The last of my questions asked of Dr. R. was about testing my tumor to see if there had been any changes in the receptor status of my cancer.  Currently, I am Her 2 neu receptor positive.  There are an abnormal amount of receptors on the outside of my cancer cells.  Because of this, the cell gets its signal to divide and grow from these receptors.  This over-abundance has caused these cells to act abnormally.  Other receptor positive cancers involve the hormones estrogen and progesterone.  Their mutation causes them to behave abnormally when these hormones are present.  There can be any combination, positive or negative, of these three receptors. I discovered something from her explanation of my not needing this testing now that I had not known.  All breast cancers change in various ways overtime – I knew that. That is why treatments must change.  I learned that breast cancers that are positive for a particular receptor can lose these receptors and receive their growth and dividing signals through another pathway.  They can lose these receptors, but the interesting part is once they are negative for a receptor they cannot become positive.  Since I am negative for the estrogen and progesterone receptors, I will never be positive and never have the option of being treated with the drugs used against it.  After thinking about it, I realized this new knowledge has brought me a new layer of fear.  Dr. R. said that if she noticed my cancer becoming highly active, she might suggest testing for the receptor status. If there was a change, my cancer would be TNBC or Triple Negative Breast Cancer.  That has fewer options for treatment. Yup, a new layer of fear added to the mountain of layers already within me.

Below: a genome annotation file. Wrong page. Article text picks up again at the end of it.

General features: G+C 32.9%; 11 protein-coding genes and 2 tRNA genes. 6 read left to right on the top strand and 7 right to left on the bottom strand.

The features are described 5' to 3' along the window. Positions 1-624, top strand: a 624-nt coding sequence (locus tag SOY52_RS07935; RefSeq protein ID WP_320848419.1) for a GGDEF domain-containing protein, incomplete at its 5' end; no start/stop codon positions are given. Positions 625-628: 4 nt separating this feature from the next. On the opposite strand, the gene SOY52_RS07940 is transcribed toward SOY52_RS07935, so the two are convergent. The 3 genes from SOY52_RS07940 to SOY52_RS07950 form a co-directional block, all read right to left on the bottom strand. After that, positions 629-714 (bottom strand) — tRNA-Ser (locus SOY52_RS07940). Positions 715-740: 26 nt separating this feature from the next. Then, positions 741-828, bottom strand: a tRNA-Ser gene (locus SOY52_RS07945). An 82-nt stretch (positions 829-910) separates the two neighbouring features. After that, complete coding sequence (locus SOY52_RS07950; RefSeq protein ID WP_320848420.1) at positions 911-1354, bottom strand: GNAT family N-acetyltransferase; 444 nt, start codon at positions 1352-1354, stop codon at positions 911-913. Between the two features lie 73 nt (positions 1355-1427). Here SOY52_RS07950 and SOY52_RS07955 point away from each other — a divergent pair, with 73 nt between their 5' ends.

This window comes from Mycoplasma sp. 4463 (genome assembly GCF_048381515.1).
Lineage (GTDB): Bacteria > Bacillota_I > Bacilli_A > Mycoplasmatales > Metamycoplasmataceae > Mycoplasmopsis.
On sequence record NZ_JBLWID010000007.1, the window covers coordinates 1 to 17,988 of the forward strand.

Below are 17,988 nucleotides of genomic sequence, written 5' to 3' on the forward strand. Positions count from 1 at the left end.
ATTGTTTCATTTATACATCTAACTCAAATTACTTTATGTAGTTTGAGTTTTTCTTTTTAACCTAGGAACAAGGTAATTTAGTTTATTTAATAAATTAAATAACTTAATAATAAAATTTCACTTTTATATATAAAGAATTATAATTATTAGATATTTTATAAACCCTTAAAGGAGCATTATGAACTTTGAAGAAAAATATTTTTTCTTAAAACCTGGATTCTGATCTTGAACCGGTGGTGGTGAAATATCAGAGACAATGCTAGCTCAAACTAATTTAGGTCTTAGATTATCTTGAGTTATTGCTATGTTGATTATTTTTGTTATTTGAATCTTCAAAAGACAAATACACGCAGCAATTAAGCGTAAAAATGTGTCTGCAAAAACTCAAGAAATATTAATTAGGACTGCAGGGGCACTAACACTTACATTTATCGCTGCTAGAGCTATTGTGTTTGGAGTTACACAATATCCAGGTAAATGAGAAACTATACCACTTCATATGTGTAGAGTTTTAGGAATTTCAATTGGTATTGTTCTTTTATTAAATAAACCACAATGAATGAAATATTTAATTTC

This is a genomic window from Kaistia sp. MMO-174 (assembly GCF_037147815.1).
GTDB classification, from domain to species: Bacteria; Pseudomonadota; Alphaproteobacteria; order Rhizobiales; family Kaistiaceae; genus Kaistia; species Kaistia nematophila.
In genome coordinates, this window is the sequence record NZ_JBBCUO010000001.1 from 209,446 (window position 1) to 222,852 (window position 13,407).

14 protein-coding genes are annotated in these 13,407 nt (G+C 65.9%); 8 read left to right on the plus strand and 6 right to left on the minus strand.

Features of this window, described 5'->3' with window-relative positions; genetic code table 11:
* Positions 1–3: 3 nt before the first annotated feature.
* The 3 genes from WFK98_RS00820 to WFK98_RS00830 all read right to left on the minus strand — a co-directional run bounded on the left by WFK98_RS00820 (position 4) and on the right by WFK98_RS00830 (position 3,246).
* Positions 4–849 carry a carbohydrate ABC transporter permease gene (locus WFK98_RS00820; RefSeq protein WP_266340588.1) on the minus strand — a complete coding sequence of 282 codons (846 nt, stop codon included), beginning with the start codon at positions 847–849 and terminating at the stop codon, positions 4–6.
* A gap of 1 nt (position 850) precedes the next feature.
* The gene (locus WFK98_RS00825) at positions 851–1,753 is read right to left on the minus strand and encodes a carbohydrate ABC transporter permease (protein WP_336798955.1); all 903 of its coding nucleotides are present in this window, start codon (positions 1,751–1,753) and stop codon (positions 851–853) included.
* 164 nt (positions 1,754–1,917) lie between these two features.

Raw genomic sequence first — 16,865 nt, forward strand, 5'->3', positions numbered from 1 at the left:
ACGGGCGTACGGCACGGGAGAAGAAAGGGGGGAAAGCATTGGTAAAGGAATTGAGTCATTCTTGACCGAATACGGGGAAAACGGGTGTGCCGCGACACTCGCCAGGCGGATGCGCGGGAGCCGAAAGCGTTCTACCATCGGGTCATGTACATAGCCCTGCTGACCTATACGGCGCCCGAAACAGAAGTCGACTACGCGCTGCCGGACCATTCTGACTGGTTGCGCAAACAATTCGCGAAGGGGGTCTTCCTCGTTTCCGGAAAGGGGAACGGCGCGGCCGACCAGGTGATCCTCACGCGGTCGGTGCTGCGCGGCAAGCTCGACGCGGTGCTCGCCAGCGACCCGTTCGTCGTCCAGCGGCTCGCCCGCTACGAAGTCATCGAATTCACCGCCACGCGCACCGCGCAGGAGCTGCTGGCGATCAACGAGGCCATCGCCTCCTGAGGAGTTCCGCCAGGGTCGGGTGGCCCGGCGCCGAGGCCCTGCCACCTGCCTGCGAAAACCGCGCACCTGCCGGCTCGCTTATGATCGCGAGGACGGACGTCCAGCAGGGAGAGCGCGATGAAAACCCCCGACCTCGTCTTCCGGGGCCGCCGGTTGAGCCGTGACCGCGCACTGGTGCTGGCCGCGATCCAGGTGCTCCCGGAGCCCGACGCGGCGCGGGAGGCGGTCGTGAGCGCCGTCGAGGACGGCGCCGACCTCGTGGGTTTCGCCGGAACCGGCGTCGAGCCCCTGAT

My Nurse
Interesting incident occurred as the nurse was trying to organize my appointment with the ENT and to plan for my treatment the following Monday.  Before she spoke to my husband and me, she closed the door of the room then proceeded to tell me she had known on Friday the results of my scan.  (I had requested at my last appointment that as soon as the results were known that she call me.)  She apologized to me, and said she had “chickened-out”.  She did not want to give me the bad news.  I really wasn’t sure how to take this nor do I still. While I do appreciate her thinking enough of me to not want to tell me unpleasant news, I feel that she neglected to do this part of her job.  It really isn’t a question of whether she wants to give the news or not.  If she had not told me, I never would have known.  For that, I appreciate her honesty.  If not for her guilty conscience, I would have continued to believe that the results had not been received until today.  In the future, I will just wait until my appointment to receive news.  It won’t change anything anyway.